Mandi’s Reads: Same Old, Same Old

Varna Dragons

It’s a new year, and I’m supposed to be a new me. I’ve done a pretty good job of starting off as a new me. I’ve left all of my old crushes behind in 2014, and I have had nary a romantic fantasy. I popped all of my zits on New Year’s Eve, so I began 2014 free of 2013’s sebum. I’ve even been eating a vegetable every day so far in 2014, and I haven’t had a single BBQ chip.

Yet, no matter what, I can’t completely start over with a new me. A lot of the old me is coming with me into the new year: all the old insecurities, all the old gastrointestinal issues, all the old insecurities caused by the all the old gastrointestinal issues. But the bonus of all those gastrointestinal issues is that they give me plenty of reading time (and sometimes I just claim gastrointestinal issues when my introvert side takes over, and I want to hide out in the bathroom and read). So here are some books for you to read while on the toilet, or in bed, or on a plane, or on a train, or on a bus, or with a man named Gus, or while eating some kale, or drinking some ale, or while litter box scooping, or while pooping.

Life Among Giants
By: Bill Roorbach

Life Among GiantsI usually have very little patience for the existential whinings of privileged white men from New England, but I made an exception for Life Among Giants. It has a dead rock star, his ballerina widow, murders and sex (quite a bit of masturbation, really). It is the bildungsroman of a 6’8” athlete nicknamed Lizard (the aforementioned privileged white man from New England). Lizard quickly won me over, despite my inclination to dislike his privileged East Coastness. Admittedly, it is hard to resent someone once you learn the story of how his parents died. This darkly comic novel drew me in against my better judgment. Ignore your better judgment and take my advice: journey with Lizard as he unravels the conspiracy surrounding his parents’ deaths… and masturbates. A lot. (Spoiler alert: the masturbation doesn’t have anything to do with his parents’ death.)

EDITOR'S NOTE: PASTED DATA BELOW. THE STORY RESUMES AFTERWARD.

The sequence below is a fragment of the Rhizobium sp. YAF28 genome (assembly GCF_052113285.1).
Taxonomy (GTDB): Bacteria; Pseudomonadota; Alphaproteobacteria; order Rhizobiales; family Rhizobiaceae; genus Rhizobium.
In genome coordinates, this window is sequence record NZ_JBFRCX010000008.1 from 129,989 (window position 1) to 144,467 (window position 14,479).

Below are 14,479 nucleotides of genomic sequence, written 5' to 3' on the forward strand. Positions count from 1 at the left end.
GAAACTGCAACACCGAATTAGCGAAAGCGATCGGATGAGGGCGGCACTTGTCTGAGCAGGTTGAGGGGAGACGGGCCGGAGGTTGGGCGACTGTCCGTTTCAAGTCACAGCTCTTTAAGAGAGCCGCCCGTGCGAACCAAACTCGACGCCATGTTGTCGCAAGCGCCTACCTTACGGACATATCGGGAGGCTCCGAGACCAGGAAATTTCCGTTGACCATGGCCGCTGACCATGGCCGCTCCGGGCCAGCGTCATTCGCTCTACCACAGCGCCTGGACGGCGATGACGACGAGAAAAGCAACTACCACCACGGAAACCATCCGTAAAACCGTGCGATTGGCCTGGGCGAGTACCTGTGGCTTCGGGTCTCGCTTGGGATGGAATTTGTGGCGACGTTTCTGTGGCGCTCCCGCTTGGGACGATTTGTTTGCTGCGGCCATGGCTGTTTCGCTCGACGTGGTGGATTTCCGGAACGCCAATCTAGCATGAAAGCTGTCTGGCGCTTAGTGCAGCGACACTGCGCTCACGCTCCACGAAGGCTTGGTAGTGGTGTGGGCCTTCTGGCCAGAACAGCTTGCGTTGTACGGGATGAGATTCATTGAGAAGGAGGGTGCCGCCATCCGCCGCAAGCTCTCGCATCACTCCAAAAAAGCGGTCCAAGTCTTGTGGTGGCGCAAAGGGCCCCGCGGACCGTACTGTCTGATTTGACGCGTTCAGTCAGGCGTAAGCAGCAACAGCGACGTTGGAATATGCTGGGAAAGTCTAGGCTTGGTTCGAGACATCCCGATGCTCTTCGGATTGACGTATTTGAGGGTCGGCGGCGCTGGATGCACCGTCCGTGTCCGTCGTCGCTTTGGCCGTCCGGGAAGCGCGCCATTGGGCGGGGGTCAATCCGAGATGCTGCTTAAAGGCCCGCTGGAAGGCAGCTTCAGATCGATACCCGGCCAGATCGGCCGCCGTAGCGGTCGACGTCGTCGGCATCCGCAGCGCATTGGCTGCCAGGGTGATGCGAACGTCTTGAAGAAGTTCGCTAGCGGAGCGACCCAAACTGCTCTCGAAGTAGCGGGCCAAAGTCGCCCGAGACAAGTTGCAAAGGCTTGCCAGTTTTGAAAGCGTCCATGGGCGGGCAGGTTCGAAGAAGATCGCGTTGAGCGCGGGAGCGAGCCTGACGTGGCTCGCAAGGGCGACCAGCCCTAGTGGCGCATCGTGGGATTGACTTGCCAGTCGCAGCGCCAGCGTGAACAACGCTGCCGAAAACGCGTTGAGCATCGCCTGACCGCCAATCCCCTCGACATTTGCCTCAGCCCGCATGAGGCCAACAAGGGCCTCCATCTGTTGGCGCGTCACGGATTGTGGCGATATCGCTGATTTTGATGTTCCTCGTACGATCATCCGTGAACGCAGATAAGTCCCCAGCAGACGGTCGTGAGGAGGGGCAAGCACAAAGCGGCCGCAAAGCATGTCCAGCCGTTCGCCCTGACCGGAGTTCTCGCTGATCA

Reads well with: The Rolling Stones and a Bloody Mary


A Natural History of Dragons: A Memoir by Lady Trent
By: Marie Brennan

Natural History of DragonsI’m tempted to write “dragons, adventure, and a pseudo-British protagonist! Oh, my!” and just leave it at that. I mean, if you’re anything like me, that would be enough to lure you in. However, if you must know, this is the tale of the titular Lady Trent’s entry into the field of dragonry. (Dragonology? Dragonistics?) Well-bred ladies of Lady Trent’s time and place (a pseudo-British land on a fantasy planet vaguely resembling our own) simply do not show interest in dragons, let alone live their lives in pursuit of dragon knowledge. However, Lady Trent is an iconoclast and is passionate and tireless in her pursuit of dragon knowledge. Her dragon travels take her to faraway lands and introduce her to strange, life-changing people. Oh, yeah. And she meets dragons. Lots and lots of dragons. Like, so many dragons. Did I mentions there are dragons in this book? Because there are dragons. And a spunky, smart protagonist. And dragons.

Reads well with: Ramin Djawadi and a pot of Earl Grey




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